Friday, 29 May 2015

Winchelsea Heronry and other busy birds

Last year we went for a sunny walk and a picnic around Winchelsea and along the Royal Military Canal. During our walk we spotted a heronry in the trees. As it was mid-June, it was hard to make out the chicks from the adults. This week, we went back.
    Being us, we had to get our priorities straight, and started off with a suitably civilised coffee sitting out in the garden at the Ship, at Winchelsea Beach.
Looking across the level towards the heronry

Garden at the Ship
      Next, we parked near the canal below Winchelsea, and walked along to find the herons. It was a glorious sunny day, and everything looked absolutely beautiful. Fresh greens, reflections in the water, yellow flag irises, drifts of white cow-parsley and hawthorn blossom, water lilies - fabulous. We could hear loud bird song from the reeds, which we later identified as reed warblers. I wouldn't know one if I saw one - they are one of so many anonymous little brown things.

Winchelsea from the canal

Beautiful and peaceful
Yellow flags
      The heronry is on the far side of the canal, in high trees in the wooded escarpment below Winchelsea. It is suitably inaccessible for the protection of the birds, but easily visible from the towpath. There have been previous internet posts about it, so clearly it is no secret. Neither Philosopher or myself have ever seen such a thing before. Herons return to the same place year after year to breed - I have no idea how long the Winchelsea heronry has been established, but from the large size of the sprawling nest areas, made from dead branches, I'd guess a long time.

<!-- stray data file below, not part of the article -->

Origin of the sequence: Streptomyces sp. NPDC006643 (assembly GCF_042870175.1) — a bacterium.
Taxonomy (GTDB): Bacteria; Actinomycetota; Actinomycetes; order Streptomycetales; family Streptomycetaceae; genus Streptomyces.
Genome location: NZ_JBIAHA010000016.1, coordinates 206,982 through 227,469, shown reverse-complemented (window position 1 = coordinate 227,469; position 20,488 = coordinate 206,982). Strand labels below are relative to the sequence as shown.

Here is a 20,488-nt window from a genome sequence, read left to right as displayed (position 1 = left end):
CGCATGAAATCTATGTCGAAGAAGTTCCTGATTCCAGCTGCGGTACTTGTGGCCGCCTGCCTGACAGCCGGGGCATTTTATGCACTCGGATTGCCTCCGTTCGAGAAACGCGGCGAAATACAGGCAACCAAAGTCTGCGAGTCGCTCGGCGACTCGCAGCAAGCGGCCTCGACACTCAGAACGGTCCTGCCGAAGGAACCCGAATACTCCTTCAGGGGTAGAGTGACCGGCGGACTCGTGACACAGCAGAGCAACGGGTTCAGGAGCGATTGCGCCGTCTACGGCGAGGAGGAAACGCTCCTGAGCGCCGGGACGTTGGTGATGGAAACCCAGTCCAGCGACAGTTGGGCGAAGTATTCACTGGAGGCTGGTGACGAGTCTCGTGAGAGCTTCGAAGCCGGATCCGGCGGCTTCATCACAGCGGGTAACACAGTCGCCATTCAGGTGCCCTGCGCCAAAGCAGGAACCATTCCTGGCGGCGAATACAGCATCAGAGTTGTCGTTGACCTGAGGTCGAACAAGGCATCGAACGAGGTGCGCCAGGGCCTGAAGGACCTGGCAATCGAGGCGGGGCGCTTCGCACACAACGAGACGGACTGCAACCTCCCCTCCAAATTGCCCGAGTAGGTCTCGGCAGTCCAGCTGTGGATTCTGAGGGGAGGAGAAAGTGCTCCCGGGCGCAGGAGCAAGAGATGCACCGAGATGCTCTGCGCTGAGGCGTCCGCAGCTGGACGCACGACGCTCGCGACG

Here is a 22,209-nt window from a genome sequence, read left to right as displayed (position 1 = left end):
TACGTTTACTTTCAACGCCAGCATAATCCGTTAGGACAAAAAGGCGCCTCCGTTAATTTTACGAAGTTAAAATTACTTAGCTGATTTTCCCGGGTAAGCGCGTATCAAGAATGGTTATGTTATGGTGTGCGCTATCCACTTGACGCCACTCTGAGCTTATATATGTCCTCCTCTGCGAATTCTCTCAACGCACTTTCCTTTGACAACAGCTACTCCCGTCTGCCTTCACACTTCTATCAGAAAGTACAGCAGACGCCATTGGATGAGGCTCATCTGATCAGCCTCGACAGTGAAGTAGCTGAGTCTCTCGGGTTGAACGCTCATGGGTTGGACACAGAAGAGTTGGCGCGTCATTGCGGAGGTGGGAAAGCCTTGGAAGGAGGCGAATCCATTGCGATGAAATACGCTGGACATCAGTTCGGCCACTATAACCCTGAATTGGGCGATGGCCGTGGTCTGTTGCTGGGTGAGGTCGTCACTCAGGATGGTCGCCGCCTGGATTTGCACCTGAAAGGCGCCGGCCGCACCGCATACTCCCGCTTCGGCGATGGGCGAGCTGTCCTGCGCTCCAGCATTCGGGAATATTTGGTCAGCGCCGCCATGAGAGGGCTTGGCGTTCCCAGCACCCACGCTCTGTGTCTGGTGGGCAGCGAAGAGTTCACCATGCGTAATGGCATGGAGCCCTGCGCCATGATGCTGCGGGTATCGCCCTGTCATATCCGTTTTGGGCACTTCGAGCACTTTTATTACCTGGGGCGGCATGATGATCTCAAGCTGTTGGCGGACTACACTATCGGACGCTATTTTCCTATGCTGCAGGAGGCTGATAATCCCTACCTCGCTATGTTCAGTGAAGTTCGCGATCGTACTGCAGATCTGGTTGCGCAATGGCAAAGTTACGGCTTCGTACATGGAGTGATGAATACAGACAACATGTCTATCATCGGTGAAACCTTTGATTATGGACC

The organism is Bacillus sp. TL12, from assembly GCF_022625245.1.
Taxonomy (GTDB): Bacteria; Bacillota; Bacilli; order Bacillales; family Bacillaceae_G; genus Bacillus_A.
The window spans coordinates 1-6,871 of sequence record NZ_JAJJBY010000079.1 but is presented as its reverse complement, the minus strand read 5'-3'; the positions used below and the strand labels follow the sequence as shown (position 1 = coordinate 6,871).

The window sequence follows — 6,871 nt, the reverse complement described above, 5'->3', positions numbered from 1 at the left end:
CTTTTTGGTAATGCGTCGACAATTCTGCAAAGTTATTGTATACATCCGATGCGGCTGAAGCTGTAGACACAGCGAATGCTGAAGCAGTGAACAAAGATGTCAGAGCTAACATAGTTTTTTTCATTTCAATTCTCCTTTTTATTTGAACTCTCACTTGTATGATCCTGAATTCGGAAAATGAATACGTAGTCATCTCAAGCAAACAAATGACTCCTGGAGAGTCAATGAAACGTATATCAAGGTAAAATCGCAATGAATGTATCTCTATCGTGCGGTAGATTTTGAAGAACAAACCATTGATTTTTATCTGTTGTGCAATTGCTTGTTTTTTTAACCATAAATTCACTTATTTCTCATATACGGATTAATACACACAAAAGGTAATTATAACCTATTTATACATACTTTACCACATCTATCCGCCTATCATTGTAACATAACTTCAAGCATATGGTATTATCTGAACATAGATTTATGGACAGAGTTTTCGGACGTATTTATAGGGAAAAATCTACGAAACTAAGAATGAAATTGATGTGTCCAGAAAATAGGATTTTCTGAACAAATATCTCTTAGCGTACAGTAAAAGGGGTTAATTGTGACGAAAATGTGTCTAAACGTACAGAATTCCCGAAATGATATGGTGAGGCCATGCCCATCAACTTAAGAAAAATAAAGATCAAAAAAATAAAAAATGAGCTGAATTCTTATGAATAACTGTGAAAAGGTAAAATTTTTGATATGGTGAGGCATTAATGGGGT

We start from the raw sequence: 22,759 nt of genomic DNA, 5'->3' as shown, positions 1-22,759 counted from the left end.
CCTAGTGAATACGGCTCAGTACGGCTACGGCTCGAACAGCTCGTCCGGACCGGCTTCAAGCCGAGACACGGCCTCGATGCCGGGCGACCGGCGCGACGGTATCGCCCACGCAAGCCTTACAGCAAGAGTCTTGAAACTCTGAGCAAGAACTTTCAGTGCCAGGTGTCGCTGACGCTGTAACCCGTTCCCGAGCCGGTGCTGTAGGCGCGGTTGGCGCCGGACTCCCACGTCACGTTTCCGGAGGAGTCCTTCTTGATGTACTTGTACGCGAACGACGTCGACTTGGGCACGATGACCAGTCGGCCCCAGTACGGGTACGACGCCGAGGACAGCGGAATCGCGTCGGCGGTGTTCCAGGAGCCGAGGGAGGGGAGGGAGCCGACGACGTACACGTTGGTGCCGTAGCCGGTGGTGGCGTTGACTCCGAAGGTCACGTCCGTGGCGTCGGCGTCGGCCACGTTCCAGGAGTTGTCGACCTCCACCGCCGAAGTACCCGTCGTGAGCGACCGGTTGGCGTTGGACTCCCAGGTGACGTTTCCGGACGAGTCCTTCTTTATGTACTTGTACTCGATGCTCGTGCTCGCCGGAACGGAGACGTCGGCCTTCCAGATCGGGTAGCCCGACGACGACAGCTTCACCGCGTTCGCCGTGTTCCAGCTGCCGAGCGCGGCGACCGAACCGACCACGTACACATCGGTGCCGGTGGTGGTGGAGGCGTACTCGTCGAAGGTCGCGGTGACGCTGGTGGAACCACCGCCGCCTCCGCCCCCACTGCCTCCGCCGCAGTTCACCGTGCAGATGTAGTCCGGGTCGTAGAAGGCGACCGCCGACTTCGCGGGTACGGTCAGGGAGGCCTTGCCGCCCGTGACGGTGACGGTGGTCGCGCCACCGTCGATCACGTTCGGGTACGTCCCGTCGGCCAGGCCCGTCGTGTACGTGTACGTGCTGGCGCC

Here they are - the tall grey adults are easily distinguishable from the smaller chicks. We only saw two or three chicks, but more were probably hiding in the foliage. Some of the photos are a bit blurred because of the distance. Who else has seen a heronry?

Heronry actual size
First sight of the herons

Two parents, one baby

Two families visible here

Larger chick
Here are just a couple more pictures from our walk back to the car. Water lilies and cloud shadows.

     At home, our garden birds have also been busy. Followers on Facebook will have seen the somewhat fuzzy picture of the wood pecker on our bird-feeder. Here he is again. This morning we arrived home from shopping to find the garden literally crowded with baby starlings and their parents. You could have heard the sqawking racket down in the Old Town. We always see a few, and have several nests nearby, but this looked like a mass fledging - the beginnings of our own murmeration?  Anyone else seen this?
Great spotted woodpecker

Starling invasion

Friday, 22 May 2015

Sandgate, Hythe, car-boots and skateboarding dog.

Last weekend our old friend +Shaun Mckenna came down to stay. He is one of the script-writers on the BBC Radio Four WWI series, 'Home Front', which is being broadcast every day for four years - the duration of the war, to mark the 100 year anniversary.